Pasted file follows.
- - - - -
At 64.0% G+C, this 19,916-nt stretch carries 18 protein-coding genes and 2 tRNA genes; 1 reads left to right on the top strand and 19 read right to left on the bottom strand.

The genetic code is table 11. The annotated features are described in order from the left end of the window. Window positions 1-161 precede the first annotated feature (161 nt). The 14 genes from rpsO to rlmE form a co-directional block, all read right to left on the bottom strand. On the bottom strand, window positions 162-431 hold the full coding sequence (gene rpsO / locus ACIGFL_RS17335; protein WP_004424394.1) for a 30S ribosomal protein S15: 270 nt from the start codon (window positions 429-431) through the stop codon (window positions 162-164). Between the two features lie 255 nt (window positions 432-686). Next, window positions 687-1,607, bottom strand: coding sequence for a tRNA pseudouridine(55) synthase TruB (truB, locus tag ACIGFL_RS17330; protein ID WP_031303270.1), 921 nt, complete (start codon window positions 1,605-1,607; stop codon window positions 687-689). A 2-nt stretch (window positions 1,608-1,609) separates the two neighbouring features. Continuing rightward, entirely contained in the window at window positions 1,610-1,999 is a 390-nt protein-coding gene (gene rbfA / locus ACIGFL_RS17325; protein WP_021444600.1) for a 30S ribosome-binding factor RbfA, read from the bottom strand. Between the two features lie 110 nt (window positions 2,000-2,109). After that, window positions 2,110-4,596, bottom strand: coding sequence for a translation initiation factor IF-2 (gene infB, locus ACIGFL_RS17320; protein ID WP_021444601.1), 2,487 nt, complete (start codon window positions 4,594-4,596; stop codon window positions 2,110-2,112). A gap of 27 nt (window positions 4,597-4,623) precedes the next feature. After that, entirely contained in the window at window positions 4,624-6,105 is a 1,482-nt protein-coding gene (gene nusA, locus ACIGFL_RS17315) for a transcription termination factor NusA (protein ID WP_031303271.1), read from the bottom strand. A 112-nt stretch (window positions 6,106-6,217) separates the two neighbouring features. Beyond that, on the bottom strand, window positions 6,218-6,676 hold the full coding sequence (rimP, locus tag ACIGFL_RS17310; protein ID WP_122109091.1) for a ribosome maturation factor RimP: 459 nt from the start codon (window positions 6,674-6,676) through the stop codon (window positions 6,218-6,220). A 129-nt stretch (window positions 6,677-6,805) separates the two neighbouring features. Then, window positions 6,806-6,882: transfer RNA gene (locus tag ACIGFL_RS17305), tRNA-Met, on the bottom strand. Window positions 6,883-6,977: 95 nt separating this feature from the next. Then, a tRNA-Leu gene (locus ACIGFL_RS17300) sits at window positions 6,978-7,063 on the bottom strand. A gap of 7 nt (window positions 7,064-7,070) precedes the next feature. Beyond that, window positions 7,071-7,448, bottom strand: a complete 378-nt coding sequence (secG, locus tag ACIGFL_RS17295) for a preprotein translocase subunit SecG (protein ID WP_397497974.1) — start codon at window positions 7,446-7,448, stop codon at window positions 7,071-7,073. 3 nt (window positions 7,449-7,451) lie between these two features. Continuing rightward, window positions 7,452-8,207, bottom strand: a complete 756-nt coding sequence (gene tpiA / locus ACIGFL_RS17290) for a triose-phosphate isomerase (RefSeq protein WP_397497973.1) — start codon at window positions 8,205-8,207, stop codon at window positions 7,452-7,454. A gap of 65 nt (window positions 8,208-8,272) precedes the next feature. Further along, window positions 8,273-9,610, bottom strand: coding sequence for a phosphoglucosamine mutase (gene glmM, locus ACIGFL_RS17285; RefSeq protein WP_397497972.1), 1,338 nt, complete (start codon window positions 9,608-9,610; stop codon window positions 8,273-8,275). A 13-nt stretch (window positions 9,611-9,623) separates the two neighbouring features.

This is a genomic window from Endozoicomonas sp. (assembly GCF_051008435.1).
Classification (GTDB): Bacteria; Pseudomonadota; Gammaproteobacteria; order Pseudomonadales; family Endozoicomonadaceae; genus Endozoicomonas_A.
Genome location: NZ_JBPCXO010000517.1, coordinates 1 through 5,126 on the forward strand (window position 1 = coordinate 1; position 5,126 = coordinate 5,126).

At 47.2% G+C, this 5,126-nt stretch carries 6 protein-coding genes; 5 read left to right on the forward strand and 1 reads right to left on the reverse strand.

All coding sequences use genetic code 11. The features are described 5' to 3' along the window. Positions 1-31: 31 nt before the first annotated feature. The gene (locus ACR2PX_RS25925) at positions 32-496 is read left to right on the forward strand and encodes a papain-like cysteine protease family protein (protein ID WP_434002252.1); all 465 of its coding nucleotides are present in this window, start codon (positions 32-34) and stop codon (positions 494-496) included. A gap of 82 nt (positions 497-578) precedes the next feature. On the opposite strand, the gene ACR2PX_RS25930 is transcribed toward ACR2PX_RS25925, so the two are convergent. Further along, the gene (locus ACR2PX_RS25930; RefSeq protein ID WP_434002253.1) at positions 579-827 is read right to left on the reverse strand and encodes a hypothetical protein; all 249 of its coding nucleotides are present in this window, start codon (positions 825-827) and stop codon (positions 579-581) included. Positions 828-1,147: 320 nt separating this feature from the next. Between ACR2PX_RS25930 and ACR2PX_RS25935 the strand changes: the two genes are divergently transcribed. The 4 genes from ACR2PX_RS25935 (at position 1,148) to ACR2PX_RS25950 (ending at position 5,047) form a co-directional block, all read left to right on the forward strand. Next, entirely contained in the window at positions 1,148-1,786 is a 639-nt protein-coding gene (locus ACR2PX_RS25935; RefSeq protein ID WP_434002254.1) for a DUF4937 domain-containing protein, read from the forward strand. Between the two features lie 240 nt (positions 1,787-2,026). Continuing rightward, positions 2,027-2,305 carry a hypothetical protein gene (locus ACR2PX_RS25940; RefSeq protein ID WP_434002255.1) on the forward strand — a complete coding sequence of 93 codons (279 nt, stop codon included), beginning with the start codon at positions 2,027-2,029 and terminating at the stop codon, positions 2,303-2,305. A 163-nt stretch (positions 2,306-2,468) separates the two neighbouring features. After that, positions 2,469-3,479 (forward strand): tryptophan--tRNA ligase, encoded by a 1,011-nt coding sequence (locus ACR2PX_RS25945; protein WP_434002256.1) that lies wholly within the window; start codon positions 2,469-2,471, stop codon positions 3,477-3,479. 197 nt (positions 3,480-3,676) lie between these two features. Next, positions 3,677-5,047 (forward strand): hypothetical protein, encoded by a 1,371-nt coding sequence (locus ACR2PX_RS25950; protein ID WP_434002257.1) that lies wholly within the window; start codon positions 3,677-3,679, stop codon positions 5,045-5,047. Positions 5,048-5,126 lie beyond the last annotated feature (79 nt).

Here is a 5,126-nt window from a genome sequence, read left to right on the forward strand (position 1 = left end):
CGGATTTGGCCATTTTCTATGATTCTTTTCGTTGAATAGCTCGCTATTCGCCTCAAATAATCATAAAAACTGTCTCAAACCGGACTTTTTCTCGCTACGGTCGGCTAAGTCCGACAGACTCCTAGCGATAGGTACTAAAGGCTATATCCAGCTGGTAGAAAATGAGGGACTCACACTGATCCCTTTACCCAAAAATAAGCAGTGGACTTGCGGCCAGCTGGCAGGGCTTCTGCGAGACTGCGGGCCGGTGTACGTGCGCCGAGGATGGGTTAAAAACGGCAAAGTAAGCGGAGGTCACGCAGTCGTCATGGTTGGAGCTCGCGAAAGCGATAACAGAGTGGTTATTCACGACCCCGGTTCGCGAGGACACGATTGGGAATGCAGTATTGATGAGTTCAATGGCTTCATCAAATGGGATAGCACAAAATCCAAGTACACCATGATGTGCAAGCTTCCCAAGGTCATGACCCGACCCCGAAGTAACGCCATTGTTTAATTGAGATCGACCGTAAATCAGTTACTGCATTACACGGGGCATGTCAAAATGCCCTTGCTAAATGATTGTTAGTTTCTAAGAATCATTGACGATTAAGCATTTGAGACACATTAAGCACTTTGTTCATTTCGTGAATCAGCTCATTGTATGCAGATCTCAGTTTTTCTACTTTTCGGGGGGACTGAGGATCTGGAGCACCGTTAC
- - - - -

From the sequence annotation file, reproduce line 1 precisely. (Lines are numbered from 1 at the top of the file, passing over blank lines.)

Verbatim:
At 64.0% G+C, this 19,916-nt stretch carries 18 protein-coding genes and 2 tRNA genes; 1 reads left to right on the top strand and 19 read right to left on the bottom strand.